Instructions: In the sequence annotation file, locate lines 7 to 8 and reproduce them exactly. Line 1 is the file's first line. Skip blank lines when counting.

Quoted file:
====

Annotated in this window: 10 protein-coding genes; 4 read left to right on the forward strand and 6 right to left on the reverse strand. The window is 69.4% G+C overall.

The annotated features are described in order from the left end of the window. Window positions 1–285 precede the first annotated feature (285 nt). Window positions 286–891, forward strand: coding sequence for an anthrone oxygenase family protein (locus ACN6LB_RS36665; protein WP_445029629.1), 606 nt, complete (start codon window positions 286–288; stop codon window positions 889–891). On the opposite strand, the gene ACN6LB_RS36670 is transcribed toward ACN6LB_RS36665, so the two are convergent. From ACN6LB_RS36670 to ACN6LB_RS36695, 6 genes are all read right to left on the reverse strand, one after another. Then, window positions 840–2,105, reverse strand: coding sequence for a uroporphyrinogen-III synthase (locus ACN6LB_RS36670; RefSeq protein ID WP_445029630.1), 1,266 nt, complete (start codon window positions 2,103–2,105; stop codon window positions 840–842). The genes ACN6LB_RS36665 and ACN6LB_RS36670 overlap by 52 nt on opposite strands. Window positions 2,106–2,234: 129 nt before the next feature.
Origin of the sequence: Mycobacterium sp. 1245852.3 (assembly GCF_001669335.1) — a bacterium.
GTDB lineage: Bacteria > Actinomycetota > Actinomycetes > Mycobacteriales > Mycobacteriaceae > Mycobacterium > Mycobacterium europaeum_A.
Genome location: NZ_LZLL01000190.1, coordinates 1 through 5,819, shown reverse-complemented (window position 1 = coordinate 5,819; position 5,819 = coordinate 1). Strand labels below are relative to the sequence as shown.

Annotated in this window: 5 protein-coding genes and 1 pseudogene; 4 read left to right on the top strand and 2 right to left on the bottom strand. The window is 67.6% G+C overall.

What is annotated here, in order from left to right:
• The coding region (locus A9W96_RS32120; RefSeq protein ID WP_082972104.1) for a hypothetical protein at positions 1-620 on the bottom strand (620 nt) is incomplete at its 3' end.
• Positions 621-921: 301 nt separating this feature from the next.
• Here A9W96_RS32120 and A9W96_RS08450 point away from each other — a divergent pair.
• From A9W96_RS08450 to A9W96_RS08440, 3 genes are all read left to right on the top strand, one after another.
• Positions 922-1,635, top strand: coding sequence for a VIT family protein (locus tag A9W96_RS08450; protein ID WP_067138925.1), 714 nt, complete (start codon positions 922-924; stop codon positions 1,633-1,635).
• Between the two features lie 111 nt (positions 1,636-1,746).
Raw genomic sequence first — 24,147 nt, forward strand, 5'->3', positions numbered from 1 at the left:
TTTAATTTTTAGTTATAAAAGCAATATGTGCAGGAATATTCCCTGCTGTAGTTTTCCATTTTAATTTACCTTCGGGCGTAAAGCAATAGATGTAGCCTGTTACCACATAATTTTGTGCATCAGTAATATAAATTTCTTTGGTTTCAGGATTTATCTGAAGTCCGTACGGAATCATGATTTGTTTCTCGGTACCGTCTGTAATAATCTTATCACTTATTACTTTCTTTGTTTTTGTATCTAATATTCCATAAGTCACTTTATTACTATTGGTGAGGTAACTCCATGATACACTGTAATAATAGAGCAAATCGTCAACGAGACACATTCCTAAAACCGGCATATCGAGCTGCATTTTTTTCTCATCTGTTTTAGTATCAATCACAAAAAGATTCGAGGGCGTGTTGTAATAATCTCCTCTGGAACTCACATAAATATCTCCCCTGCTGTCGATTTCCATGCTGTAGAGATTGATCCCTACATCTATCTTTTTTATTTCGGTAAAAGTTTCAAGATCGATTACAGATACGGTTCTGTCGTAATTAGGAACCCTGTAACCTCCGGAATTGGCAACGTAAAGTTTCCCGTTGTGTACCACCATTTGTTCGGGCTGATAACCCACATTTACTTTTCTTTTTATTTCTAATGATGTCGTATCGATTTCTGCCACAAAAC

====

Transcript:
What is annotated here, in order from left to right:
• The coding region (locus A9W96_RS32120; RefSeq protein ID WP_082972104.1) for a hypothetical protein at positions 1-620 on the bottom strand (620 nt) is incomplete at its 3' end.